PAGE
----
Such an ethics traces not the vortices of doctrinal laws but the empathic conduits between the non-human as well as within the human realm to those who may outwardly appear “other” to supposedly normative appearance or cognition. Sensory wonderment is, indeed, an experience latent with an ethics of care. Lockwood’s novel curiously shares the motif of the catalogue of human experience so central to the possibilities for re-enchantment in Wayward. “The things she wanted the baby to know seemed small, so small (Lockwood 163-64)” Lockwood writes of her narrator:

How it felt to go to a grocery store on vacation; to wake at three a.m. and run your whole life through your fingertips; first library card; new lipstick; a toe going numb for two months because you wore borrowed shoes to a friend’s wedding; Thursday; October; “She’s Like the Wind” in a dentist’s office; driver’s license picture where you look like a killer; getting your bathing suit back on after you go to the bathroom; touching a cymbal for sound and then touching it again for silence… (Lockwood, 163-64)”

The litany continues for several more lines, and concludes “the portal, but just for a minute.” No One is Talking About This begins with a cataloguing of “the blizzard of everything” that barrages the narrator upon opening the portal, and yet by novel’s end, Lockwood has unveiled a catalogue that, while equally scattershot and seemingly random, is a sanctuary of wonderment. A library of human feeling that she desperately wishes her niece to be able to share in, no matter how “small” they seem at first.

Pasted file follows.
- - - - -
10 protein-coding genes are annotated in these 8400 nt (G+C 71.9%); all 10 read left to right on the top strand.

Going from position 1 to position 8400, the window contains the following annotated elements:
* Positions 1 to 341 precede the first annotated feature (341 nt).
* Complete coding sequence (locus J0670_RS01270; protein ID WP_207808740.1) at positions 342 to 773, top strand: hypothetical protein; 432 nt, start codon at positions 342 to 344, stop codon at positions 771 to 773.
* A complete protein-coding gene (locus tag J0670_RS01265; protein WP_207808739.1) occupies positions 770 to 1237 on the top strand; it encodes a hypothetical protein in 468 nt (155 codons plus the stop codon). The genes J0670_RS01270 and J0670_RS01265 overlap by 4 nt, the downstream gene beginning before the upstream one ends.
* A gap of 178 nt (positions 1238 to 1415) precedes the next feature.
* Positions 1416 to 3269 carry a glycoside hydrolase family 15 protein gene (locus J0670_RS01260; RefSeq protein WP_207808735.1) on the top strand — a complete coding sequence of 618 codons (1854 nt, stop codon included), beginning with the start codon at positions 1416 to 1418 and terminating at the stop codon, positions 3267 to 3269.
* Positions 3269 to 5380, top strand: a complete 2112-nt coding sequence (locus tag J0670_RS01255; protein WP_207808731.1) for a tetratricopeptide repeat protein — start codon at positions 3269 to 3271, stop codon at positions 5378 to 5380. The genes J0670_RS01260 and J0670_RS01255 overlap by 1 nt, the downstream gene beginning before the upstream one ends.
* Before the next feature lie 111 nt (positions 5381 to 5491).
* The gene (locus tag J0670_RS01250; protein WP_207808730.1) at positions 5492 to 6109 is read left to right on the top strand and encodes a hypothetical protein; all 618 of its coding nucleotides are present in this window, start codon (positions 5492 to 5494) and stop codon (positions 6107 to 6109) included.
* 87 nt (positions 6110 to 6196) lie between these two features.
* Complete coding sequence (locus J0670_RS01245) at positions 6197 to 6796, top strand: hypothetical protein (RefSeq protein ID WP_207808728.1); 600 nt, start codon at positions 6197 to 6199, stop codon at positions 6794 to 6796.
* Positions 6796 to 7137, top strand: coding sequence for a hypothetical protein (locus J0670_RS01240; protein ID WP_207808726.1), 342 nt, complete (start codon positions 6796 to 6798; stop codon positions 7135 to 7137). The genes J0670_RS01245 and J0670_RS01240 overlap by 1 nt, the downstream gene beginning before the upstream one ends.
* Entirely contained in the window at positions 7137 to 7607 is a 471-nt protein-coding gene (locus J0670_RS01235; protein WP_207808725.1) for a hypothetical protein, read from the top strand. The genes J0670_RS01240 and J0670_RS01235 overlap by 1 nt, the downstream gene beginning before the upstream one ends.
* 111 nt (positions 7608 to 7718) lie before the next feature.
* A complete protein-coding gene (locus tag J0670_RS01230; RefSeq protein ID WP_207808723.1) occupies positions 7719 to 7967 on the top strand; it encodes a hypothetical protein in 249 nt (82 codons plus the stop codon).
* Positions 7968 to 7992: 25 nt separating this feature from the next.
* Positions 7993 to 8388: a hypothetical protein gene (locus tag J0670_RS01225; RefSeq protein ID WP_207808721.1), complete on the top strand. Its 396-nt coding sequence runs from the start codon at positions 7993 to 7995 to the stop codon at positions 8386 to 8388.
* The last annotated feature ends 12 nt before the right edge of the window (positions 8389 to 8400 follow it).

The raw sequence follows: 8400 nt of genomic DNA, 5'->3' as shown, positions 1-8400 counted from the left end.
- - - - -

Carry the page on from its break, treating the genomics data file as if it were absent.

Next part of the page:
To amend Joan Didion’s iconic phrase, we tell ourselves stories in order to care. Wayward and No One Is Talking About This share a provocative motivating question: in the face of environmental apocalypse and geopolitical degeneration, can the storyteller enchant her readers to care for the people, places, and things that appear insurmountably affected by our epoch of crises. Lockwood narrates that “on the earth of the baby, the climate grew hotter: icebergs melted, the seas rose, permafrost cracked to release prehistory, sections of the Great Barrier Reef blinked out whitely and one by one. Despite all this, on the earth of the baby, the thing that was people talked, touched, painted pictures, kept going (Lockwood, 167)” The rhetorical practice of unspooling little “libraries of human feeling” in No One Is Talking About This and Wayward is a practice of re-enchantment, an AUM-like creative meditation that rearranges the molecular structure of language, as it were, away from its degradation as doom scrolling (best epitomized in the Portal) and into a new narrative mythos of care in the Anthropocene. Enchantment reimagined as care by Patricia Lockwood and Dana Spiotta may not offer a pragmatic solution to our epoch of the unfathomable and the unknowable, but neither does it shrink from it. Instead, such an ethics (and aesthetics) of re-enchantment dares to suggest that an awareness of aliveness can lead us to care for each other, for vines and rivers, for amphibians and migrating flocks, for glaciers and for grains of sand, with wonder.